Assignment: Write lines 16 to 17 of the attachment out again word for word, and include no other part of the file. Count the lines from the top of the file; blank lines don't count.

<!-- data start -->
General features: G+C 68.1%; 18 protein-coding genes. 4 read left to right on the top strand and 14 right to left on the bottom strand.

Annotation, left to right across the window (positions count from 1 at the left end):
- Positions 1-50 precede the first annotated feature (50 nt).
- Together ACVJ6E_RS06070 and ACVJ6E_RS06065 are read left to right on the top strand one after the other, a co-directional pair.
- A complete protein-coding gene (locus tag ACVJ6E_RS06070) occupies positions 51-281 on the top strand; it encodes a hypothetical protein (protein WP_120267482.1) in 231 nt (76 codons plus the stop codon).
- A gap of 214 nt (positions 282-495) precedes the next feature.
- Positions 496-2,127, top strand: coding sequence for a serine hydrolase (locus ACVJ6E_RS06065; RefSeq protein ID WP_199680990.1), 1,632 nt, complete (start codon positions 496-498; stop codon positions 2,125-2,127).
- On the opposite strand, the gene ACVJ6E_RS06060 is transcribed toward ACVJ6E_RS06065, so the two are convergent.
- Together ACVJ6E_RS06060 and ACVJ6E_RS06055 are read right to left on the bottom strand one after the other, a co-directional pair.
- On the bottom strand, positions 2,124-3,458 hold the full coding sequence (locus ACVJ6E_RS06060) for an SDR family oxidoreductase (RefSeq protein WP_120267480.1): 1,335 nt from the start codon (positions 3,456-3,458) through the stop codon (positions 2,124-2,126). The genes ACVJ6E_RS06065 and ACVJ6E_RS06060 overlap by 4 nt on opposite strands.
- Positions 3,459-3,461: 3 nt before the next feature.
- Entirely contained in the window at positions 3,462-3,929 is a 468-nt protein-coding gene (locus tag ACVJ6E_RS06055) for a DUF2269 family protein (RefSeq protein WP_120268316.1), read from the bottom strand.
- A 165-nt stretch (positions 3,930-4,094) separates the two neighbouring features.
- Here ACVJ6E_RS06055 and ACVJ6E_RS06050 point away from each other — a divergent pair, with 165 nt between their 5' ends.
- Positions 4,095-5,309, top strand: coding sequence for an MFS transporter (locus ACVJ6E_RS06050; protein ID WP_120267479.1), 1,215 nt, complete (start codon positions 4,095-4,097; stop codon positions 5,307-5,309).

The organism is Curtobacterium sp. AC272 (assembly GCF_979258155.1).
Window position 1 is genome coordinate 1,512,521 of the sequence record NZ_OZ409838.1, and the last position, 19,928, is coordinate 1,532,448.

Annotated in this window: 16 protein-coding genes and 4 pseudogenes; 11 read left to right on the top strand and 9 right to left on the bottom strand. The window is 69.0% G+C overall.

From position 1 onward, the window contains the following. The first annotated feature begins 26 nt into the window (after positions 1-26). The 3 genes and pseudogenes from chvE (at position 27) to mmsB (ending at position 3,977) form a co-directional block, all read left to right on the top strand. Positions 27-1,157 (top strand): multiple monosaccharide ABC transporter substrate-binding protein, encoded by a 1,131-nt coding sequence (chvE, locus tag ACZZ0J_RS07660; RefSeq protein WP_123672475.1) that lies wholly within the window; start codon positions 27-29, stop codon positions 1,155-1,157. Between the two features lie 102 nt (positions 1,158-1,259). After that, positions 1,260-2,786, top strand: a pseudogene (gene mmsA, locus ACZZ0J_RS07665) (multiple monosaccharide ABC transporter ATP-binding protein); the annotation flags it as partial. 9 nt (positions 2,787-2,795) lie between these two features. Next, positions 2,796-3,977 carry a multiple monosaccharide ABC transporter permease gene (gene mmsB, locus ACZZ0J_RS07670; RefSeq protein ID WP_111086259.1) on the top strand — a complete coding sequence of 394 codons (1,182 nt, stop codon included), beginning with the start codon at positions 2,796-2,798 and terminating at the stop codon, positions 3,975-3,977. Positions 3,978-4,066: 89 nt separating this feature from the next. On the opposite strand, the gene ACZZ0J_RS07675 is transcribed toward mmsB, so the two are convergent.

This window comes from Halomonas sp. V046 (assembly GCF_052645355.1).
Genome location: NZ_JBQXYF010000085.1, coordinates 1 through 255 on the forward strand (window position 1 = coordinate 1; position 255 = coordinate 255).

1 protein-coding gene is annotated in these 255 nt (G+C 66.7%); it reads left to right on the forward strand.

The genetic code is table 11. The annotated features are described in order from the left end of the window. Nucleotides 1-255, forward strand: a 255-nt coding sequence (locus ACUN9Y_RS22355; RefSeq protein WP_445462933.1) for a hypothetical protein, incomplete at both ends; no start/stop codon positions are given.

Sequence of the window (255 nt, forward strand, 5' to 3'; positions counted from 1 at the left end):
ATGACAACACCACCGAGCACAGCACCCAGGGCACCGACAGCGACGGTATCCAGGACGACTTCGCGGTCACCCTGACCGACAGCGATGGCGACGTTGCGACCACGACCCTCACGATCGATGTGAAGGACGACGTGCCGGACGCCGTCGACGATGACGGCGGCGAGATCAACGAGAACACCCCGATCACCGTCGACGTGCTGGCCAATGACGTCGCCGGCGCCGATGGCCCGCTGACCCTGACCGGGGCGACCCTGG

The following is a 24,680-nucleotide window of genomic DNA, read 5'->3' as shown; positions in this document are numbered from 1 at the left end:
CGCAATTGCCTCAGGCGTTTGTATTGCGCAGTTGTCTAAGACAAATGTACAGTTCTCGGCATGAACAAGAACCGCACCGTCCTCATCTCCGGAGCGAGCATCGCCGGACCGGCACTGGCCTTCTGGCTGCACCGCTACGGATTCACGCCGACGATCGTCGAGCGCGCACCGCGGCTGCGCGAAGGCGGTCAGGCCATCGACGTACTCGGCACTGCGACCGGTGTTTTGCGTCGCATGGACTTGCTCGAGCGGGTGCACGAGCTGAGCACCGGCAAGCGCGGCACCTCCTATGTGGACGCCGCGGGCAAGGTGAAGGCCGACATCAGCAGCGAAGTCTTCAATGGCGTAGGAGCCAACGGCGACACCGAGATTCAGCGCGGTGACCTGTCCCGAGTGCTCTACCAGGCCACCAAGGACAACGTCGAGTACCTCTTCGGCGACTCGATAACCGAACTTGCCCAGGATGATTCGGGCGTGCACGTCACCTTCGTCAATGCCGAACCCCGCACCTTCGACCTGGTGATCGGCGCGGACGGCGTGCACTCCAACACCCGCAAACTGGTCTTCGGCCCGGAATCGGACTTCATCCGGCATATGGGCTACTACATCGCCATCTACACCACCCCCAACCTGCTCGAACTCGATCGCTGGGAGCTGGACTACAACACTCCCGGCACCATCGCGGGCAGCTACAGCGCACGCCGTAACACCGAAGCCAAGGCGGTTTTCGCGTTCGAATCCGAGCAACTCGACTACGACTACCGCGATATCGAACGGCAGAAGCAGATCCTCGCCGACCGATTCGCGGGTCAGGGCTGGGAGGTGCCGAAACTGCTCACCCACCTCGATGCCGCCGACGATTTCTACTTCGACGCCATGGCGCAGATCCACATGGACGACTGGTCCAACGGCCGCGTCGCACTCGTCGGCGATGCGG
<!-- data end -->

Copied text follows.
The organism is Curtobacterium sp. AC272 (assembly GCF_979258155.1).
Window position 1 is genome coordinate 1,512,521 of the sequence record NZ_OZ409838.1, and the last position, 19,928, is coordinate 1,532,448.